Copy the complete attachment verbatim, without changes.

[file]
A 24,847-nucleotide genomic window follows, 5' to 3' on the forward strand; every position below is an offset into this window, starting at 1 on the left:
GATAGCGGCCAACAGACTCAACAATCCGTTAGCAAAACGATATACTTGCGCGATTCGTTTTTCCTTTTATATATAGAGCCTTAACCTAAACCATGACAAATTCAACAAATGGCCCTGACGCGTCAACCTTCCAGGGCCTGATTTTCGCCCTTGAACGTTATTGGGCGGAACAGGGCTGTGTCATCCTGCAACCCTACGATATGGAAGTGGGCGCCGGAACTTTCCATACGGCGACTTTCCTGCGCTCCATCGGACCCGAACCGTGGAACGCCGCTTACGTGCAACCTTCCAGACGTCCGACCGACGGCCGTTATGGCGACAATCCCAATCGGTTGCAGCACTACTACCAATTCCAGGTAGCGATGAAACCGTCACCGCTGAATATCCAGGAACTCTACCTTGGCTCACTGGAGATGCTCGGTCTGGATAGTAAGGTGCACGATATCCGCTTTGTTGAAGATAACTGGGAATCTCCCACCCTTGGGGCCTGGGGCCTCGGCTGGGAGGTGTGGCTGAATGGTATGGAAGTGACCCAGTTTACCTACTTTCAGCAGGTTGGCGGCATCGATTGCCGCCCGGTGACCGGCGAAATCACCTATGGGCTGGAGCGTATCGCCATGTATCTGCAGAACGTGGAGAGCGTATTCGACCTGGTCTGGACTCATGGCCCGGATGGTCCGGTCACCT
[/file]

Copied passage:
A 24,847-nucleotide genomic window follows, 5' to 3' on the forward strand; every position below is an offset into this window, starting at 1 on the left:
GATAGCGGCCAACAGACTCAACAATCCGTTAGCAAAACGATATACTTGCGCGATTCGTTTTTCCTTTTATATATAGAGCCTTAACCTAAACCATGACAAATTCAACAAATGGCCCTGACGCGTCAACCTTCCAGGGCCTGATTTTCGCCCTTGAACGTTATTGGGCGGAACAGGGCTGTGTCATCCTGCAACCCTACGATATGGAAGTGGGCGCCGGAACTTTCCATACGGCGACTTTCCTGCGCTCCATCGGACCCGAACCGTGGAACGCCGCTTACGTGCAACCTTCCAGACGTCCGACCGACGGCCGTTATGGCGACAATCCCAATCGGTTGCAGCACTACTACCAATTCCAGGTAGCGATGAAACCGTCACCGCTGAATATCCAGGAACTCTACCTTGGCTCACTGGAGATGCTCGGTCTGGATAGTAAGGTGCACGATATCCGCTTTGTTGAAGATAACTGGGAATCTCCCACCCTTGGGGCCTGGGGCCTCGGCTGGGAGGTGTGGCTGAATGGTATGGAAGTGACCCAGTTTACCTACTTTCAGCAGGTTGGCGGCATCGATTGCCGCCCGGTGACCGGCGAAATCACCTATGGGCTGGAGCGTATCGCCATGTATCTGCAGAACGTGGAGAGCGTATTCGACCTGGTCTGGACTCATGGCCCGGATGGTCCGGTCACCT